Top Ten Tuesday: Books I loved more than I expected

Happy Top Ten Tuesday!  I actually forgot to post this last week, and I even had everything all ready to go!  Luckily for me, this week is a TTT hiatus, so I have another chance to post it.

Anyway, this topic is all about books that I loved more than I thought I would.  There was an option to do books that I disliked, but I figured I’ve talked about those enough!  I tried to go back in time since I feel like I’m always raving about the same few books.  I went way back to 2013 for this one, so I hope you enjoy!

Please feel free to send me any books that you’ve enjoyed more than expected and I’ll add them to my TBR!

The Help by Kathryn Stockett: I have a documented problem with bestsellers.

Margot by Jillian Cantor: Historical fiction about the Holocaust, however important it may be, is not my favorite topic.

In the Blood by Lisa Unger: I don’t read a lot of thrillers and I really like kids, so I don’t generally enjoy books about creepy children.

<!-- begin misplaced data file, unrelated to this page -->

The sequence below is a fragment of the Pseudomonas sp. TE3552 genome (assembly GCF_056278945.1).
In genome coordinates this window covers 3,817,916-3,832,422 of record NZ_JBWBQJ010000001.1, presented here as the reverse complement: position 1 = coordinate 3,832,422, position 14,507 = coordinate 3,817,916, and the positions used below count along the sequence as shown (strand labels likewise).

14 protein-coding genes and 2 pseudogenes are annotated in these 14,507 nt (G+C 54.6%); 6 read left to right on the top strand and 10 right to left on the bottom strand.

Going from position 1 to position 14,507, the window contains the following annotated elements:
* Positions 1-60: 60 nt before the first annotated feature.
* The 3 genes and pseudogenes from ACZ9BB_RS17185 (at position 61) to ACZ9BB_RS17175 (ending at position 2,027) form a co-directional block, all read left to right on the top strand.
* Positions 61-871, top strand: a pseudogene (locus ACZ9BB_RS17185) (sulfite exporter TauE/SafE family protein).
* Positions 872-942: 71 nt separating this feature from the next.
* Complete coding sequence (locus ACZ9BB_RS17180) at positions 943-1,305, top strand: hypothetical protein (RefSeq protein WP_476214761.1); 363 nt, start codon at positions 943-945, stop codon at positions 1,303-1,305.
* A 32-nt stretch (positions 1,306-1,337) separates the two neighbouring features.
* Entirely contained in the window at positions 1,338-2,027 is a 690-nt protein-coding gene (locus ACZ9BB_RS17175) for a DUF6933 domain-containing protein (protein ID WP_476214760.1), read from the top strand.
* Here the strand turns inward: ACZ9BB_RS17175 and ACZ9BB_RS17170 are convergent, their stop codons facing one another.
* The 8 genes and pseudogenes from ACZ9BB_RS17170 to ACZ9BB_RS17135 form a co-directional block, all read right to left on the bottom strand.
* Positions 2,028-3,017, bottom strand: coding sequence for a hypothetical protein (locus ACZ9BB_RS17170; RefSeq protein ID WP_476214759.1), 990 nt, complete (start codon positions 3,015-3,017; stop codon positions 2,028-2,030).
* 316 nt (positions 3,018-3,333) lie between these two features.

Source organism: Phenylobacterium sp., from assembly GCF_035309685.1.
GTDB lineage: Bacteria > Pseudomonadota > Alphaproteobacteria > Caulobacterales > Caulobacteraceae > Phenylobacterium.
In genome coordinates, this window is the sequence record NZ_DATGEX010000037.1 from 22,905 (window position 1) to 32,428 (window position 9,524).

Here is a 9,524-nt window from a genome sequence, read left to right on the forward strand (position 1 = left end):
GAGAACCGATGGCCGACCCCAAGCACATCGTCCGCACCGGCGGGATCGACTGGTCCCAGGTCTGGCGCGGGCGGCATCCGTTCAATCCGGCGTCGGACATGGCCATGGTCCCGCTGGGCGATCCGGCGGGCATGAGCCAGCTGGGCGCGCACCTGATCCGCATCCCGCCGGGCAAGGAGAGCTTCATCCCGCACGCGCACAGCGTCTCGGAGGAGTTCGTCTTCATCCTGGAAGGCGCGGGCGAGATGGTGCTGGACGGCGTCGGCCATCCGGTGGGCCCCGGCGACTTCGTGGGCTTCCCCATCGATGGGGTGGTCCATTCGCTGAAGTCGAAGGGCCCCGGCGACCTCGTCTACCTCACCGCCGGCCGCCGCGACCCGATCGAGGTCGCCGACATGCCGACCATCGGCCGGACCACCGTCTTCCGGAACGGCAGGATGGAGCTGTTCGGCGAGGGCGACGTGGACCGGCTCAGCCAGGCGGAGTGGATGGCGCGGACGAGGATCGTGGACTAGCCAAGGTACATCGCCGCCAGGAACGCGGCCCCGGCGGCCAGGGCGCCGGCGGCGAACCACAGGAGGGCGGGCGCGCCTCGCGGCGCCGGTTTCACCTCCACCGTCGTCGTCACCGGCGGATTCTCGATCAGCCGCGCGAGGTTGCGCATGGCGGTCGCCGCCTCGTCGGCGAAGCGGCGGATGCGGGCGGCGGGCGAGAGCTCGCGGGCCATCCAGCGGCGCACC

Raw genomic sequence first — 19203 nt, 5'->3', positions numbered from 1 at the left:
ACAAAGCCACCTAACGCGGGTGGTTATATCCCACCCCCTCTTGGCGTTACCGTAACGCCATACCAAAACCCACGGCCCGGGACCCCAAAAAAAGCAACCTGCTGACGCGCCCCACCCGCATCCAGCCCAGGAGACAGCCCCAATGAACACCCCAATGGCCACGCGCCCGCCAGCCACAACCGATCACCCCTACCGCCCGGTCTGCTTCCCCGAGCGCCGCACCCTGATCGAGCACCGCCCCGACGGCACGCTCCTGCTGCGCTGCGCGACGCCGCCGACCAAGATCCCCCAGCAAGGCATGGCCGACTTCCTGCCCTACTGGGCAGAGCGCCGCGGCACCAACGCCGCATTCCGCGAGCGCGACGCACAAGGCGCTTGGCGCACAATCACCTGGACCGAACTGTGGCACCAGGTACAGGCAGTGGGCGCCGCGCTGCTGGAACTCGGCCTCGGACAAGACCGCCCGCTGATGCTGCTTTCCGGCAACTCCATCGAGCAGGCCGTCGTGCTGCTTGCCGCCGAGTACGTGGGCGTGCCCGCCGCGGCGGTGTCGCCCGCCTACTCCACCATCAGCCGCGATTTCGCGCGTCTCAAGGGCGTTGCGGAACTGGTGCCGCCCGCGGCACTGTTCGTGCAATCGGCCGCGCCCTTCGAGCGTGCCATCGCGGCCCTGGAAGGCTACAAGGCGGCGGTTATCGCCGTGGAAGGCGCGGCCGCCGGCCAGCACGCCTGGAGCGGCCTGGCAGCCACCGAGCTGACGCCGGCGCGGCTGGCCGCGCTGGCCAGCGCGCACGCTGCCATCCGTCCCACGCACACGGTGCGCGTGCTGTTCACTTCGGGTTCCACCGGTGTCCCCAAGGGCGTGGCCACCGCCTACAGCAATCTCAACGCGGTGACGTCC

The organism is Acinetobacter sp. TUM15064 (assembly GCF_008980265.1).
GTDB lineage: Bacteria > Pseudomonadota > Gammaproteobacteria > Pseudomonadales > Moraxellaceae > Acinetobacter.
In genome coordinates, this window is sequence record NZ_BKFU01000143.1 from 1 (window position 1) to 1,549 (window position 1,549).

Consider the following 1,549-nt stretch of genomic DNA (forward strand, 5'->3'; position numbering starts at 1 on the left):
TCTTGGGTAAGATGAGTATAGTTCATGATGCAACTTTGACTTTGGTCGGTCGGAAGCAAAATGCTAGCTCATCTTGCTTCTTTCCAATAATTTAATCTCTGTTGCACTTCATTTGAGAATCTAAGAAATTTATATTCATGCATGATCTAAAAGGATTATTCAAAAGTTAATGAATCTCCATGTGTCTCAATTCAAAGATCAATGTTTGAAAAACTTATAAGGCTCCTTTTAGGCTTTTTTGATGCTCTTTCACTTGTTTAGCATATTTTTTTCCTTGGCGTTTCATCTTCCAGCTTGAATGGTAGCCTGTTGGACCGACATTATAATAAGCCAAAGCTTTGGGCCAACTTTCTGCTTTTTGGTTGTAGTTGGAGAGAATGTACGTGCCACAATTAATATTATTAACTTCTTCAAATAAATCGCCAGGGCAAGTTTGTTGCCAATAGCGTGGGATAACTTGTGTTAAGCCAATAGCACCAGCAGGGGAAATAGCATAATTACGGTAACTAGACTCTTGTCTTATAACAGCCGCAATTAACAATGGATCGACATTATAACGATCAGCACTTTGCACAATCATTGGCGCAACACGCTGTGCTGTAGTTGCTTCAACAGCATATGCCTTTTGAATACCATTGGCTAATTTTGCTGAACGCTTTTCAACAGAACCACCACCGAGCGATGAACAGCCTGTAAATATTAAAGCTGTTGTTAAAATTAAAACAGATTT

Stiff by BB Hamel: This was the first stepbrother romance I ever read and I honestly did not expect to like it even one bit.

Glitter and Glue by Kelly Corrigan: If I’m honest, I don’t generally love memoirs. Especially memoirs from people I’ve never even heard of before. But this was surprisingly good and it read like fiction, which helped a lot.

Marie Antoinette’s Head by Will Bashor: Although I was a huge fan of Sofia Coppola’s film about her life, Marie Antoinette’s hairdresser does not top my list of interests.

Lust is the Thorn by Jen McLaughlin: I really just requested this book for kicks, but even though I went to thirteen years of Catholic school and have never thought of a priest sexually before, this book was HOT!

The Odds of Loving Grover Cleveland by Rebekah Crane: As a rule, I’m generally skeptical of anything from Kindle First, but this book was honestly really great.

Seventh Heaven by Alice Hoffman: I only read this book because I needed something published in 1990 for 2015’s reading challenge and it was enchanting.

The Void Series by Peter F. Hamilton: I don’t read a lot of epic fantasy – like the real kind that spans universes and millennia – but Hamilton is one of my boyfriend’s favorite authors and I can clearly see why.

Book review: The Odds of Loving Grover Cleveland by Rebekah Crane